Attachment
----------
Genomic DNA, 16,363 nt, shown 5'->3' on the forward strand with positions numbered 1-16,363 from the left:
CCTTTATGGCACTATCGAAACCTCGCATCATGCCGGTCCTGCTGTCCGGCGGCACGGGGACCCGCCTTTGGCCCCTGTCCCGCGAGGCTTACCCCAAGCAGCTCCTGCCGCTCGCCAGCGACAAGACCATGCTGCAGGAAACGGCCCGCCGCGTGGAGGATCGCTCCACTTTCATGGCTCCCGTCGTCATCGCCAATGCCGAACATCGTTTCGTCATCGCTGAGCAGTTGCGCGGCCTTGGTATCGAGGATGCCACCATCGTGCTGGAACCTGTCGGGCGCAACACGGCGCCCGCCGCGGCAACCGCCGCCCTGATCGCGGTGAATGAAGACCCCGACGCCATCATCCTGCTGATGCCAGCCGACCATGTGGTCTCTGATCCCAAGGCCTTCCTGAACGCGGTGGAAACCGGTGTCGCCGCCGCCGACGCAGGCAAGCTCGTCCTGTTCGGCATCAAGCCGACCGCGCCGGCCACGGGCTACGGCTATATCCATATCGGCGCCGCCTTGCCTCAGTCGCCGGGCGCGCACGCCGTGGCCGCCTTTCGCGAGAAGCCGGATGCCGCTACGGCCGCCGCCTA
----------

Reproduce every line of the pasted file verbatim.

Genomic DNA, 16,363 nt, shown 5'->3' on the forward strand with positions numbered 1-16,363 from the left:
CCTTTATGGCACTATCGAAACCTCGCATCATGCCGGTCCTGCTGTCCGGCGGCACGGGGACCCGCCTTTGGCCCCTGTCCCGCGAGGCTTACCCCAAGCAGCTCCTGCCGCTCGCCAGCGACAAGACCATGCTGCAGGAAACGGCCCGCCGCGTGGAGGATCGCTCCACTTTCATGGCTCCCGTCGTCATCGCCAATGCCGAACATCGTTTCGTCATCGCTGAGCAGTTGCGCGGCCTTGGTATCGAGGATGCCACCATCGTGCTGGAACCTGTCGGGCGCAACACGGCGCCCGCCGCGGCAACCGCCGCCCTGATCGCGGTGAATGAAGACCCCGACGCCATCATCCTGCTGATGCCAGCCGACCATGTGGTCTCTGATCCCAAGGCCTTCCTGAACGCGGTGGAAACCGGTGTCGCCGCCGCCGACGCAGGCAAGCTCGTCCTGTTCGGCATCAAGCCGACCGCGCCGGCCACGGGCTACGGCTATATCCATATCGGCGCCGCCTTGCCTCAGTCGCCGGGCGCGCACGCCGTGGCCGCCTTTCGCGAGAAGCCGGATGCCGCTACGGCCGCCGCCTA